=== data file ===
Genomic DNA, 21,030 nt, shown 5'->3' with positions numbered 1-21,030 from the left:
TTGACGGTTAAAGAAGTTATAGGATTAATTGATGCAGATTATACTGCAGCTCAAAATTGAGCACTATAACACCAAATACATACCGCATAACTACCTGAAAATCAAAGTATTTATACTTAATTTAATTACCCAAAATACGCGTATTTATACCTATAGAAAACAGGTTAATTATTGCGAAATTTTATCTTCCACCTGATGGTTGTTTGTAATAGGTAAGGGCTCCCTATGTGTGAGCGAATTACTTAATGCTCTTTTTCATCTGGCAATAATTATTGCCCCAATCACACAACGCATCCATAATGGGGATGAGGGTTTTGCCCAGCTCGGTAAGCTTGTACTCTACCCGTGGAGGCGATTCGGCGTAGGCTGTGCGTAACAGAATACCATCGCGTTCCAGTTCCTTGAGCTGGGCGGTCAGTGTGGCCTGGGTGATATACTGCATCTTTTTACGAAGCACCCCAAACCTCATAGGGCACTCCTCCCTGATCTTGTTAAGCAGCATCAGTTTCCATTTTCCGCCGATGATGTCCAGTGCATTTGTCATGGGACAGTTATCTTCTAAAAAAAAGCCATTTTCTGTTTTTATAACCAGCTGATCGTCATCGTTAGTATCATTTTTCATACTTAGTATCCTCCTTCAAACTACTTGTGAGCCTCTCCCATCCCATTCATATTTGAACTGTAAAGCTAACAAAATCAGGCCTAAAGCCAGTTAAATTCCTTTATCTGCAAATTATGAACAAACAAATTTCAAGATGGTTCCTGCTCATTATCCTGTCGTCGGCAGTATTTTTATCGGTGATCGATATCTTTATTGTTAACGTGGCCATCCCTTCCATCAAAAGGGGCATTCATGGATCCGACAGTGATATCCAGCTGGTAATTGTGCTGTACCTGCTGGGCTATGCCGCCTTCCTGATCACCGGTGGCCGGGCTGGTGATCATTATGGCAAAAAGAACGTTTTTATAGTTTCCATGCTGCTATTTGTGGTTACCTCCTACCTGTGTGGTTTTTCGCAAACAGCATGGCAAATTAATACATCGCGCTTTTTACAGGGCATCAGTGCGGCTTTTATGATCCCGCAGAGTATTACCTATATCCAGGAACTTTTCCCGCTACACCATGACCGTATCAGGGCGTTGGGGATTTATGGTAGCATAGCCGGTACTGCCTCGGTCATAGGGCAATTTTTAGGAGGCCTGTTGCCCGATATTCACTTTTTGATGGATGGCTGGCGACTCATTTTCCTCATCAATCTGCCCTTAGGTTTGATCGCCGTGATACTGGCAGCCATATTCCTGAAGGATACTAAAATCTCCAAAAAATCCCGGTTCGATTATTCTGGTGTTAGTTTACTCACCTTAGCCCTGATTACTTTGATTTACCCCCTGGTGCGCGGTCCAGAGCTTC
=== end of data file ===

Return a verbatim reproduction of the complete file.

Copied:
Genomic DNA, 21,030 nt, shown 5'->3' with positions numbered 1-21,030 from the left:
TTGACGGTTAAAGAAGTTATAGGATTAATTGATGCAGATTATACTGCAGCTCAAAATTGAGCACTATAACACCAAATACATACCGCATAACTACCTGAAAATCAAAGTATTTATACTTAATTTAATTACCCAAAATACGCGTATTTATACCTATAGAAAACAGGTTAATTATTGCGAAATTTTATCTTCCACCTGATGGTTGTTTGTAATAGGTAAGGGCTCCCTATGTGTGAGCGAATTACTTAATGCTCTTTTTCATCTGGCAATAATTATTGCCCCAATCACACAACGCATCCATAATGGGGATGAGGGTTTTGCCCAGCTCGGTAAGCTTGTACTCTACCCGTGGAGGCGATTCGGCGTAGGCTGTGCGTAACAGAATACCATCGCGTTCCAGTTCCTTGAGCTGGGCGGTCAGTGTGGCCTGGGTGATATACTGCATCTTTTTACGAAGCACCCCAAACCTCATAGGGCACTCCTCCCTGATCTTGTTAAGCAGCATCAGTTTCCATTTTCCGCCGATGATGTCCAGTGCATTTGTCATGGGACAGTTATCTTCTAAAAAAAAGCCATTTTCTGTTTTTATAACCAGCTGATCGTCATCGTTAGTATCATTTTTCATACTTAGTATCCTCCTTCAAACTACTTGTGAGCCTCTCCCATCCCATTCATATTTGAACTGTAAAGCTAACAAAATCAGGCCTAAAGCCAGTTAAATTCCTTTATCTGCAAATTATGAACAAACAAATTTCAAGATGGTTCCTGCTCATTATCCTGTCGTCGGCAGTATTTTTATCGGTGATCGATATCTTTATTGTTAACGTGGCCATCCCTTCCATCAAAAGGGGCATTCATGGATCCGACAGTGATATCCAGCTGGTAATTGTGCTGTACCTGCTGGGCTATGCCGCCTTCCTGATCACCGGTGGCCGGGCTGGTGATCATTATGGCAAAAAGAACGTTTTTATAGTTTCCATGCTGCTATTTGTGGTTACCTCCTACCTGTGTGGTTTTTCGCAAACAGCATGGCAAATTAATACATCGCGCTTTTTACAGGGCATCAGTGCGGCTTTTATGATCCCGCAGAGTATTACCTATATCCAGGAACTTTTCCCGCTACACCATGACCGTATCAGGGCGTTGGGGATTTATGGTAGCATAGCCGGTACTGCCTCGGTCATAGGGCAATTTTTAGGAGGCCTGTTGCCCGATATTCACTTTTTGATGGATGGCTGGCGACTCATTTTCCTCATCAATCTGCCCTTAGGTTTGATCGCCGTGATACTGGCAGCCATATTCCTGAAGGATACTAAAATCTCCAAAAAATCCCGGTTCGATTATTCTGGTGTTAGTTTACTCACCTTAGCCCTGATTACTTTGATTTACCCCCTGGTGCGCGGTCCAGAGCTTC